On September 9, 2008, Defendant referred Plaintiff's file to Dr. Steve McIntire, an independent physician specializing in neurology, who reviewed the evidence submitted by Plaintiff, her counsel, and her healthcare providers. (Id. ¶¶ 67-68) Dr. McIntire contacted Baird's treating physician, Dr. Reich, who repeated his finding that Baird was disabled with pronator syndrome and was not a candidate for surgery. (Id. ¶ 69) Dr. McIntire found that Baird had a "mild degree of impairment" in her right hand due to her surgeries and "mild residual weakness." (Id. ¶ 70) Like Dr. Hochwald, Dr. McIntire concluded that Plaintiff was unable to use hand tools or vibratory tools and should not lift or carry more than 20 pounds. (Id. ¶ 71) He found, however, that she could engage in simple gripping and grasping functions and fine manipulation without restriction, and that there was no evidence of adverse side effects caused by medication. (Id. ¶ 72-73)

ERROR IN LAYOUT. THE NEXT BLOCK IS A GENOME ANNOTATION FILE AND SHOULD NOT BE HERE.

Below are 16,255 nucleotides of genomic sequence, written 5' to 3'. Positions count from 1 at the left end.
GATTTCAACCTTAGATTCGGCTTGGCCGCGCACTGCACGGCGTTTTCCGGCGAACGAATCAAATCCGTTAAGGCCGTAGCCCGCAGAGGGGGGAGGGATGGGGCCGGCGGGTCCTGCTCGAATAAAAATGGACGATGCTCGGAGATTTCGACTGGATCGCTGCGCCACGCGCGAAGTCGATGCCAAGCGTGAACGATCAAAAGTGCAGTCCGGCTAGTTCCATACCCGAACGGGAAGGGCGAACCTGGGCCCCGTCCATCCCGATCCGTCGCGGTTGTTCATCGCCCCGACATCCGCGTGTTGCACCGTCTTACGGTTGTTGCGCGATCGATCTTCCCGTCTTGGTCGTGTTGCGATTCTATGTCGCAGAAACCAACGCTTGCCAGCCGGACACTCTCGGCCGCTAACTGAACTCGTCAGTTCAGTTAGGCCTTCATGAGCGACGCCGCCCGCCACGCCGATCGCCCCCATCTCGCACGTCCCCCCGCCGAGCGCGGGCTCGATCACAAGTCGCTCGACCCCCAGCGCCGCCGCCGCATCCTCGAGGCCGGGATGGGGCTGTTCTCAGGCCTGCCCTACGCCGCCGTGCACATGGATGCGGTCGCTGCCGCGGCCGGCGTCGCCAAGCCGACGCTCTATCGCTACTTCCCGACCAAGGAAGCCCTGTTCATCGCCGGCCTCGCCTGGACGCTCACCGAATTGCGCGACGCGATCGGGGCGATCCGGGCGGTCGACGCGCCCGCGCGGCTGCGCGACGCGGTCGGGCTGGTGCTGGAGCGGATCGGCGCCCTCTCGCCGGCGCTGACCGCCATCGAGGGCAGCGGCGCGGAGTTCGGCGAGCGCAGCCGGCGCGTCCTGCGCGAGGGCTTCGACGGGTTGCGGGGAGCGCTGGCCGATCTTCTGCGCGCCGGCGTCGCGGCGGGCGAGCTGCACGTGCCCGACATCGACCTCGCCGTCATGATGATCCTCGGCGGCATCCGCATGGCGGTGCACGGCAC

Dr. Richard Avioli, an independent physician specializing in orthopedic surgery, also reviewed Plaintiff's file for Defendant and found that the medical evidence did not demonstrate that Plaintiff's symptoms caused severe impairment. Dr. Avioli found only minor weakness in the left hand and no severe pain in either hand. (Id. ΒΆΒΆ 75- 76) Dr. Avioli reported that "[b]ased on the fact that the claimant has mild symptoms in both hands . . . reasonable restrictions and limitations . . . would include no push/pull, lift/carry greater than 20 pounds ...